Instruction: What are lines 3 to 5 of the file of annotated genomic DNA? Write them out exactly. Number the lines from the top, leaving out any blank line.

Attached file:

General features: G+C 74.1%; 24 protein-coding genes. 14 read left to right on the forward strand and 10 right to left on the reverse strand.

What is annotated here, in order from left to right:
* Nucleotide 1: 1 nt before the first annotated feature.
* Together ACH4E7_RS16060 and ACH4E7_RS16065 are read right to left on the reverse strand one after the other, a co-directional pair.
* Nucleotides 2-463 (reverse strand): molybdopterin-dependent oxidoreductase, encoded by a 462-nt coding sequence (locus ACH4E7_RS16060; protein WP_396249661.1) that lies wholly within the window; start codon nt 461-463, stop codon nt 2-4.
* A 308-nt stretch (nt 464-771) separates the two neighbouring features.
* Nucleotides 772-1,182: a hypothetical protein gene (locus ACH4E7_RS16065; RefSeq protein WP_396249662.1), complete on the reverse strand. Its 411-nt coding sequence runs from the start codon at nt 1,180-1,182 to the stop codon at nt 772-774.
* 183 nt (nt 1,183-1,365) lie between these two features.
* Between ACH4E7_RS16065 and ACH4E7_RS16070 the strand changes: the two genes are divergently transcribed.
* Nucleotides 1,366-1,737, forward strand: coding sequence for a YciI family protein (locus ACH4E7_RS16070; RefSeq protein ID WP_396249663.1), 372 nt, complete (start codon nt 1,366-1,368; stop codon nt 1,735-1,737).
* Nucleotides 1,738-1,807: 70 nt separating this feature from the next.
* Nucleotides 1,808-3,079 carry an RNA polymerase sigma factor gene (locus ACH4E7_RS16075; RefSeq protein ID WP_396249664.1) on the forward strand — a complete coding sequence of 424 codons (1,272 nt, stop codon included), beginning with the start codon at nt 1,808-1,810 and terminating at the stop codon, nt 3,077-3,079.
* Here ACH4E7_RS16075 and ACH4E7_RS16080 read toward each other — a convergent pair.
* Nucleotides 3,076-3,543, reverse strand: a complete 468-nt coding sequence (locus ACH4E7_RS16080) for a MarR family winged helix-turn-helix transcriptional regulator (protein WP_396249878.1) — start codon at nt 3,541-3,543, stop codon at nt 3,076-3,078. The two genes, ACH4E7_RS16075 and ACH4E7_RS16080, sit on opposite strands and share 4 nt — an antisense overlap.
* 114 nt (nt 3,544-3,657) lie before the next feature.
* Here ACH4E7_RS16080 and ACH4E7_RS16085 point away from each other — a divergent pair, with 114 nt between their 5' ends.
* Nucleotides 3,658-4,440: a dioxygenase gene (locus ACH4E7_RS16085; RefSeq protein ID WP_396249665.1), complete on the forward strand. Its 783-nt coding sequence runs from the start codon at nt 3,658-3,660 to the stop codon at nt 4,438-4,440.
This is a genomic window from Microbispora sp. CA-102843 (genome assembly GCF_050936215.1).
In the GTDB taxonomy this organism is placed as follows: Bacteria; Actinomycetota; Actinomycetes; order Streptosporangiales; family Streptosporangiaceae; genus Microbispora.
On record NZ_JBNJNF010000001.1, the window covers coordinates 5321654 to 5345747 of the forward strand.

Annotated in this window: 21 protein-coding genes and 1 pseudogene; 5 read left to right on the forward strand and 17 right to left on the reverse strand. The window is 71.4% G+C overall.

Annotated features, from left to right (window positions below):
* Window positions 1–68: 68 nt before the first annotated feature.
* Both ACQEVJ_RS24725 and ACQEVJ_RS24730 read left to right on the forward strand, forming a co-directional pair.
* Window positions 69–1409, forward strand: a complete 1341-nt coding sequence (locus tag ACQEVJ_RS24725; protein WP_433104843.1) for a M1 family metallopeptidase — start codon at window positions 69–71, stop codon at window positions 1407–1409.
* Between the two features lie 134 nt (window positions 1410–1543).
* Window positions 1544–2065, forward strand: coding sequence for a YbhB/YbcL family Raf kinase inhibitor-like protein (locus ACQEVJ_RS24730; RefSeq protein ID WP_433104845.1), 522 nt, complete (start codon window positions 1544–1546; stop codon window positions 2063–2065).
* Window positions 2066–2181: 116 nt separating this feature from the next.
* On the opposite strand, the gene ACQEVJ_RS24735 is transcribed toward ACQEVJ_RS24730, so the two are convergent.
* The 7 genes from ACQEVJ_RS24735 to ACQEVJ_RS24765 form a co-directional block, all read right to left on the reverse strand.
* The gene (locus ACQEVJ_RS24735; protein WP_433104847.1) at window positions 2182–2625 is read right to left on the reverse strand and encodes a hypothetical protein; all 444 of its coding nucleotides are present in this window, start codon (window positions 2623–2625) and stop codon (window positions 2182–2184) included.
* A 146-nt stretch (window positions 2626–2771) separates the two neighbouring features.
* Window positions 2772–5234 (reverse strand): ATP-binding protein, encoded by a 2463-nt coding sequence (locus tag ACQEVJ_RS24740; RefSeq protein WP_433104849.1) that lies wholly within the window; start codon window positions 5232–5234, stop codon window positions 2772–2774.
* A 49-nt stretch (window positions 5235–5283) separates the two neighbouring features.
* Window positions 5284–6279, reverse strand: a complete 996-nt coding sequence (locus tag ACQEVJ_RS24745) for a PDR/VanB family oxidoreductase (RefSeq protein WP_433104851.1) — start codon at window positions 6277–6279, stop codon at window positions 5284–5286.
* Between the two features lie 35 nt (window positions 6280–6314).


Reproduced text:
* Nucleotide 1: 1 nt before the first annotated feature.
* Together ACH4E7_RS16060 and ACH4E7_RS16065 are read right to left on the reverse strand one after the other, a co-directional pair.
* Nucleotides 2-463 (reverse strand): molybdopterin-dependent oxidoreductase, encoded by a 462-nt coding sequence (locus ACH4E7_RS16060; protein WP_396249661.1) that lies wholly within the window; start codon nt 461-463, stop codon nt 2-4.